Thursday, January 3, 2013

Interview with author Frederick Hosen

Hi everyone! I'm really excited to host an interview this morning with Frederick Hosen, the author of the book I just reviewed yesterday, The Village of God. Before we get to the interview, here's a little background information:

Biography of Frederick Hosen: 

I grew up in the piney woods of southeastern Mississippi.
Currently, my wife and I are retired in the Appalachian mountains of southwestern Virginia. In between we have lived in the Washington, DC area (2 years); Montana (7 years); and Colorado (23 years).
My career includes service in the Navy, and working as an
Economist for several federal agencies.
Besides The Village of God novella, publications include four topical compilations of Federal laws.
Current interests include writing, reading, and a little woodworking. In past years I focused somewhat on flying single engine aircraft and gliders.

Onto the interview!

1. What inspired you to write your first fiction book?
Like most writers, I find words and definitions enticing. There’s also the appeal of working within a structured discipline. The Village of God was, in part, the result of my interest in competition as it might be portrayed in fiction. Locating the story in the Amazon rain forest met the empirical need of a remote location and a remote people. The Amazon is also a place that I have been interested in, though I've never been there.

2. Did you learn anything from writing your book and what was it?
There is a sense of accomplishment inherent in creating a story that is not always part of many other mental activities. Also, there is the formulation of a series of problems to be solved. Situations are created and then have to be dealt with. It’s a challenge but a pleasant one.

3. Are there experiences in the book based on someone you know, or events in your own life?
Both. I have heard missionaries talk about their experiences and have had the opportunity to ask them questions. What I relate as the life and thoughts of the missionaries at work in the field, I do vicariously. As to input from my own life, I have spent many years working in bureaucracies, in the field offices and in headquarters. As an economist, I have a particular interest in competition, cooperation and employee/employer interactions.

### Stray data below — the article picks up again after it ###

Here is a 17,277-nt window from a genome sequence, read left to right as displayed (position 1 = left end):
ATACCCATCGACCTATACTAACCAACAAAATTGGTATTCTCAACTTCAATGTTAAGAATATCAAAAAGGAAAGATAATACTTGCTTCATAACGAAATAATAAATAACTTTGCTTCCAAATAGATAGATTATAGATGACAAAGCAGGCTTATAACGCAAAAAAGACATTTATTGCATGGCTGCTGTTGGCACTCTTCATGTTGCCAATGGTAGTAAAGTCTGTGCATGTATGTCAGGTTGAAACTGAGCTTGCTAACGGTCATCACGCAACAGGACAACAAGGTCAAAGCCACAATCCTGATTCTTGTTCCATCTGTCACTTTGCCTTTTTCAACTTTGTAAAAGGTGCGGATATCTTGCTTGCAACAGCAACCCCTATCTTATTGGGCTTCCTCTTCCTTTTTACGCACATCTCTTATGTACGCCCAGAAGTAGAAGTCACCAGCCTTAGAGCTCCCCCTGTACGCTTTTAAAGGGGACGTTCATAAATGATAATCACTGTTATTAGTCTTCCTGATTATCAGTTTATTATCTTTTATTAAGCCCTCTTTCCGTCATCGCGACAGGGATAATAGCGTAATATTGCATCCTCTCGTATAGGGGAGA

While The Village of God is written for entertainment, it also provides an example of a business operation with a product, competition, sales people, managers, and return on investment.

4. What was the hardest part of writing your book?
I think it would be to keep the story moving, and not including irrelevant thoughts or words. Also, making corrections and eliminating sentences and paragraphs that I liked but which needed to be deleted. Finally, getting the first sentence or sentences right in the sense that the reader is ready for more.

5. What books have most influenced your life most?
The most obvious is the Bible, but this is true for many of us even if it’s not recognized. Within the Bible it might be the book of Ecclesiastes which makes the reader consider that mankind has not changed over the centuries, only our toys and tools.
On a more contemporary level I would include: The Emperor’s New Clothes (Hans Christian Andersen) showing how a falsehood can be perpetuated. Henny Penny, The Sky is Falling (folk tale) deals with hysteria. Of Mice and Men (John Steinbeck) depicts from a worldly perspective good and evil, love and hate, justice and injustice. Androcles and the Lion (Anatole France’s version) provides a sense of love and caring for animals, and the positive result that can come from kindness.

Thank you so much to Frederick Hosen and Book and Trailer Showcase for providing an incredible book for me to review, and such a fascinating look into it's creator's mind.

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